“Tell me a story, Morris.”
The words creeped over the moss covered stone, slithering over the smooth, chilled rock of the empty well. The vampires had spent decades, maybe centuries at the bottom, going delightfully mad together. The words lacked meaning, nourishment. They lacked a sharpness of sound; they had been heard too much and spoken too often. They no longer refracted on the air nor hit with any cadence; they were empty, and cold.
The memory of their punishment, once a solid, tangible thing that they’d agreed solidly upon, back when they were still committed to keeping their minds, had faded. The story of their damnation had warped and twisted. It tumbled away easily, like everything else.
Morris thought they’d been dragged from their lair by villagers sometime in the 1600s, thrown in silver chains and, upon discovery that they could not be destroyed, were tossed into the well. Morris remembered leering human faces, greasy with sweat, their noses tilted and piggish, eyes in slits, as they glared down at them. Morris remembered their laughter and glee at having conquered the masters of night.
Cahill remembered another vampire, bolting their coffins shut, tipping them into the well. It was an interloper, another malignant, only another vampire would grant a punishment so enduring.
Morris asked bitterly (on several occasions) where the fucking wood was, then.
They had one long flowing cloak between them. Each night they watched the sky for hours, knowing a vengeful light would seek them soon. As the dawn apparent began to grin sinister, its light cresting the curve of the well, the vampires clustered together, sweeping the cloak over them, shuddering under the hideous glare.
Sleep was always weak, and ill defined.
Sometimes Morris would awaken and find Cahill’s eyes. Blazing yellow, and Morris knew that each of them were gazing into the same shade of forever, both of their eyes the hateful, wonderful yellow.
No words would be spoken. There was nothing left to say.
It was the closest thing to sunlight they would ever see again.
Once, they had been man and woman. And then they became vampires. And then they became something else, deep in eternity’s pit. The ideas of who they were, what they were, had ceased to matter as the ages sanded them smooth. They lost their hair, the curves and ridges in their faces. Their ears became elongated as humanity was ripped away from them by time’s brutal scrape.
They had loved each other once, maybe as humans, maybe as vampires. Enough time would send the cycle back around, letting them frolic in hatred just to make love feel bright again, then destroying that same love because nothing had worth unless it could be torn apart.
–Tell me a story oh tell you a story I’ve told you every story a thousand times you’ve heard every thought every dream every half-consideration and every banished idea. Nothing new to be made up and nothing old to drag to the surface, tell you a story, oh tell you a story I cannot I cannot I cannot I have nothing else–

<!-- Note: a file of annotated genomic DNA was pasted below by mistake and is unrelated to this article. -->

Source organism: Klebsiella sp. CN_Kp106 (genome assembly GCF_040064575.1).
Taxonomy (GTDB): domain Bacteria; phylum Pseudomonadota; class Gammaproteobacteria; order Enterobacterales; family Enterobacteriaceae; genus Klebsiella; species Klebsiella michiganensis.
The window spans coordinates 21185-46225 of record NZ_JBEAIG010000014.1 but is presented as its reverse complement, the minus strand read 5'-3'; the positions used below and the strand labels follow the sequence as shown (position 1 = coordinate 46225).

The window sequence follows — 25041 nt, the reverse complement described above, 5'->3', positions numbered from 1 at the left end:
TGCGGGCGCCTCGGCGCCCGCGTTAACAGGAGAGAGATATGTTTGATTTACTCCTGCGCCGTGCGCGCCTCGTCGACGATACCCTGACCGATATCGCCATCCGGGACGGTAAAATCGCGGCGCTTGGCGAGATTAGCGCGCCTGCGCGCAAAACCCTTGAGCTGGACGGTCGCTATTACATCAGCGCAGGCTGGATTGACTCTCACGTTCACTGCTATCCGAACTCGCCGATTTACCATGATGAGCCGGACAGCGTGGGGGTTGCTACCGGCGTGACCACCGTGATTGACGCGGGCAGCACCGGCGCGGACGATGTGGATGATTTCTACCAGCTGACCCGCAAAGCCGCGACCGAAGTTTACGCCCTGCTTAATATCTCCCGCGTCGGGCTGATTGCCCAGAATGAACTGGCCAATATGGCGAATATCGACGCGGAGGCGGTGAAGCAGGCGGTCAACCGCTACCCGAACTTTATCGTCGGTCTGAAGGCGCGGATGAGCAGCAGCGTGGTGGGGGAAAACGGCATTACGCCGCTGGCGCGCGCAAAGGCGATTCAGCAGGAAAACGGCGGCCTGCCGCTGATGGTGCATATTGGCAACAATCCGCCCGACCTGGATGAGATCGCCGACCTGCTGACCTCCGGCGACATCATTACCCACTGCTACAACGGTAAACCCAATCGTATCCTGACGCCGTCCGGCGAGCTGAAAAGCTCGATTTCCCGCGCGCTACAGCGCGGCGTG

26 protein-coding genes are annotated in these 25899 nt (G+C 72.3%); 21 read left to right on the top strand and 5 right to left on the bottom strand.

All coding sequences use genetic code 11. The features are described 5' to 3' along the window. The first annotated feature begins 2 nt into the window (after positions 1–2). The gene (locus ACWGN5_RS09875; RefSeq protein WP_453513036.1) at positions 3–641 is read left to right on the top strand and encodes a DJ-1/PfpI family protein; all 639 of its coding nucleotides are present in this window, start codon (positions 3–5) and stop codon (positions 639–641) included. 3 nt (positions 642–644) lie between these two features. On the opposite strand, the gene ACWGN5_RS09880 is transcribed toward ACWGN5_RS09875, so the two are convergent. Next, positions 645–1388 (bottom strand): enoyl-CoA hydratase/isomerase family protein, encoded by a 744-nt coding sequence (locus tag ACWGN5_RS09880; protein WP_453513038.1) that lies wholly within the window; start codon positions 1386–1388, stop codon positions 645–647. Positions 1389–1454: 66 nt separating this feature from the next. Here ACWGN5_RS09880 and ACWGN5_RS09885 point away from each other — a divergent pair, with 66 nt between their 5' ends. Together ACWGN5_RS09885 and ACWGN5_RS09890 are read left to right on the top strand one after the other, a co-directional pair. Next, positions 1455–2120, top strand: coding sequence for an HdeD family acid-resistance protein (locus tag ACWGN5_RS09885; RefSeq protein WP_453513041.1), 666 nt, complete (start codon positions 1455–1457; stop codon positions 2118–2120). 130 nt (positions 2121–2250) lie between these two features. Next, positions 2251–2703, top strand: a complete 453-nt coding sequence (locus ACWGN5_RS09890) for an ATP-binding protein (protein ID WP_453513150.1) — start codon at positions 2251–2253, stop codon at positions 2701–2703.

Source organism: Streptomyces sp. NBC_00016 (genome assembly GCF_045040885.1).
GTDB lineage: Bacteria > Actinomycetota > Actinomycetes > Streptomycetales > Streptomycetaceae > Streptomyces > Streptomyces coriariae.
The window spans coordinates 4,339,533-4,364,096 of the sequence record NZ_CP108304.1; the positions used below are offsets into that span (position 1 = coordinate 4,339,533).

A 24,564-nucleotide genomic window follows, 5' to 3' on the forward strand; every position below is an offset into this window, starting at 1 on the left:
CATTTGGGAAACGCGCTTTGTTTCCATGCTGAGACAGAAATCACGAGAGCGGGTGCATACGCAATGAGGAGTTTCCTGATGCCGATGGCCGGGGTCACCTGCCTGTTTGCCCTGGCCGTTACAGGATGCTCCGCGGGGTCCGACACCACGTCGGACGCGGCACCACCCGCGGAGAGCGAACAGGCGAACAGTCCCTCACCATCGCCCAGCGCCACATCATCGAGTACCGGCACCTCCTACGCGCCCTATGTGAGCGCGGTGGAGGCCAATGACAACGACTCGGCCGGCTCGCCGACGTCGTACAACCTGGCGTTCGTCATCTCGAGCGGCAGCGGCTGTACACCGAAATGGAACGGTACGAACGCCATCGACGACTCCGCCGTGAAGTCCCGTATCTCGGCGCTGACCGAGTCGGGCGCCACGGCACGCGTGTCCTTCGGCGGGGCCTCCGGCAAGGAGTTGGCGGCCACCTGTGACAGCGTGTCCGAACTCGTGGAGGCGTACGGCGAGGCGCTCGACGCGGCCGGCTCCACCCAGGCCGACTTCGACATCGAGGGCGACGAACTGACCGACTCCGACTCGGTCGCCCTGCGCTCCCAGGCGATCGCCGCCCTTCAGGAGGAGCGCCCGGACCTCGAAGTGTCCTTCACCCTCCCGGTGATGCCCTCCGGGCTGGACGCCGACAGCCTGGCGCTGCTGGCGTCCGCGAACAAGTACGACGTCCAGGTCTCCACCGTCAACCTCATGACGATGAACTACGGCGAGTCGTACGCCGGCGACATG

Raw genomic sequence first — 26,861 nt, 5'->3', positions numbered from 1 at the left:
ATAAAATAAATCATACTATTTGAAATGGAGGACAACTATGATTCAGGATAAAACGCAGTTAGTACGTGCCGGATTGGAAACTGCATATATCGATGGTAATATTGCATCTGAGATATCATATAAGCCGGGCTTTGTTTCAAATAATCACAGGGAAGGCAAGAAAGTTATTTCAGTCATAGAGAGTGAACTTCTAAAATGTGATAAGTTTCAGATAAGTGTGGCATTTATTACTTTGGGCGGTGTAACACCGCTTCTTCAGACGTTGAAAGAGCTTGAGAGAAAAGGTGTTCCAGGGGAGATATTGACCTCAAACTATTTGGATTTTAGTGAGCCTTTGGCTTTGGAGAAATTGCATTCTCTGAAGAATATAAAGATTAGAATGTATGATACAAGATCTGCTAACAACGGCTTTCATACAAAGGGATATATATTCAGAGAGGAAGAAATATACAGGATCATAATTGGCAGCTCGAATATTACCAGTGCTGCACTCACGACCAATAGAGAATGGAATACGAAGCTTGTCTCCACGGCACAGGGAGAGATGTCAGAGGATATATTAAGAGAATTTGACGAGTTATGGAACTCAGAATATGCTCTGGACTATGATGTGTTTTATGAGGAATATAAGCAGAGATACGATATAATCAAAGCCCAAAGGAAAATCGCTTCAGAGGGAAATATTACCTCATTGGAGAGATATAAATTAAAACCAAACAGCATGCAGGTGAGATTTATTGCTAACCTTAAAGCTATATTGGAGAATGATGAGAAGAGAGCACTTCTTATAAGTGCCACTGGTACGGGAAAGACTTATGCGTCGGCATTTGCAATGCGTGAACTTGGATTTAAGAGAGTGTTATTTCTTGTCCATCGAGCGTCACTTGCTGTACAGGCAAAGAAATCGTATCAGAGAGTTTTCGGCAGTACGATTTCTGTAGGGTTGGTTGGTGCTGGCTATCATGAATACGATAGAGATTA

Nights were passed with talk, but often not. Often they’d sit in silence, their vampiric stillness only comparable to statue. If one moved too suddenly, it would shock and baffle the other; what reason was there to move? Their days of circling and clawing at the walls were gone. Their days of trying to escape had died.
At first, the smallest distraction from their rumination was cause for excitement.
If a frog happened to plop into the well, they’d cherish it. Savor it. Talk to it and name it, this thing to brighten their days.
Then it would die.
It would die so quickly.
They stopped caring about frogs.
Cahill could sing, though.
They would sing in clear, haunting tones that would entrance nearby creatures, and that was how they fed. A deer would tumble in, chasing after the song. A dog. Rodents, especially. Enough to feed and stay alive but not enough for the energy to transform, to fly, to become shadow and escape. You needed human blood for the unnatural, and humans were long gone from this place.
They would take turns being hopeful. Cahill was better at it. The vampires swapped roles easily, fluidly, alternating the cynic and optimist, who was going to be the cheerful one crowing about a human coming along and offering salvation, just to switch in a year and become hateful, casting ruin on any attempt at hope.
They were forgetting their names. Losing their lives. Morris struggled to differentiate between personal memory of experience and something Cahill had said. It was the same for Cahill. Sometimes they used each other’s names, pantomiming each other, but that faded quickly as the individual quirks of their personalities broke off and dissipated, so there was nothing to mimic, nothing to distinguish and recognize.
Well, Cahill could sing.
Morris loved them for it. Even when Morris sat, back against the wall, pelting Cahill with tiny rocks because of a horrifying, sickening urge to look at anything but the carved wax of Cahill’s face, Morris loved them.
And for that reason, Morris would always relent when Cahill asked to hear a tale.
“Tell me a story, Morris,” Cahill said in one lifetime or another, and Morris began to tell a story that was so retold and reused and misremembered that it felt new to both vampires. The story was filled with melodrama and soaring passions, and it took an entire night to tell. When the sun began its routine attack, they huddled together once more, half-asleep, less than alive.
And another decade passed. And another legion of winters chilled the walls of the well. Cahill sang for them, and Morris waited with the patience only a vampire could manage, to hear Cahill say once more:
“Tell me a story, Morris.”